Broward County is developing a plan that will identify alternative water supply projects that would be able to produce enough water to maintain the canal system and groundwater levels during wet and dry cycles. By maintaining water levels within the canal system and aquifer, the County can make sure that residents continue to receive the water they need regardless of weather patterns. Drought management is also discussed in the Developing New Sources section of this website.
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Our County is blessed with many natural ecosystems, including the Everglades, estuarine systems, and urban natural areas.
By now you already know that historical drainage has had unintended consequences on natural systems – including many of the County’s wetlands. Broward sees rehydrating urban wetlands as a key piece to the water management puzzle.
When managed properly, wetlands retain water during periods of heavy rain, filter water so that it can be reused, and act as a natural buffer reducing urban stormwater runoff. And, they provide habitat for water birds like cranes and egrets, as well as frogs, and other urban wildlife. As an added bonus, it is also estimated that up to 80% of water used to rehydrate wetlands benefits the aquifer and nearby wellfields through indirect recharge.
Broward County is also working very closely with its 31 local water utilities to help ensure that growing water needs are met.
The objective of utility integration is to make the most of our limited water resources, reduce redundant operations and expenditures, and seek partnerships to improve the economics of more costly projects.
Each one of Broward’s 31 water utilities has a distinct service area, but they all draw water from the Biscayne Aquifer. Given the geographic location of the utility, there may be different constraints on their ability to operate a wellfield. The threat of saltwater intrusion, the potential for induced water flow from the Everglades, and wetland impacts are all influences to be considered.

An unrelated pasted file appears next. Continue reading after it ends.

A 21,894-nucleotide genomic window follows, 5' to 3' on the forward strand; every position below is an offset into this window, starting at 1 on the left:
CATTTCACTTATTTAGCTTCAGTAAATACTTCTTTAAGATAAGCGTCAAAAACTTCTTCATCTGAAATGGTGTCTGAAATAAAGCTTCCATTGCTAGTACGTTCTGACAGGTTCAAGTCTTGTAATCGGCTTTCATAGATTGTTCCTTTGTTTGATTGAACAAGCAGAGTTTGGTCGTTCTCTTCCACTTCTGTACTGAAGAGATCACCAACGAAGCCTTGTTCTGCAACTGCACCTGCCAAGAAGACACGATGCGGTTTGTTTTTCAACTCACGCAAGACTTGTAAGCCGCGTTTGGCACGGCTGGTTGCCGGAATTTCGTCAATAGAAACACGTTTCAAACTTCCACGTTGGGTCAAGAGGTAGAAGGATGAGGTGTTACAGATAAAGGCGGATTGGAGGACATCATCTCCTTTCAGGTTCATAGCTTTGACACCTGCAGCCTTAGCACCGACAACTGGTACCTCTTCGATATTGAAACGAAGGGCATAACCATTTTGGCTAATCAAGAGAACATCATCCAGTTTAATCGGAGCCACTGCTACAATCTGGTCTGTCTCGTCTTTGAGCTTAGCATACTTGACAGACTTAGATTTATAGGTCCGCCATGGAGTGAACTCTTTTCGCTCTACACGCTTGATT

Where constraints do exist, there may be opportunities for utilities to share existing water resources to meet future demands. For example, some utilities may have wellfield capacity that exceeds their demands, and they could be in the position to share this resource with neighboring utilities.
Another example is of municipalities, drainage districts, and water utilities partnering to distribute water over a certain geographic area with the purpose of providing wellfield recharge or combating saltwater intrusion. The County’s hydrologic modeling helps to identify these kinds of opportunities. By working together, some utilities may be able to reduce their need for alternative water supplies and still ensure that residents, businesses, and industries have the water that they need, when they need it.
As you have seen, conservation and education are of the utmost importance to the Broward water management community. In addition to promoting water conservation, the County is also working to achieve more efficient operations, and better integrate the secondary canal network.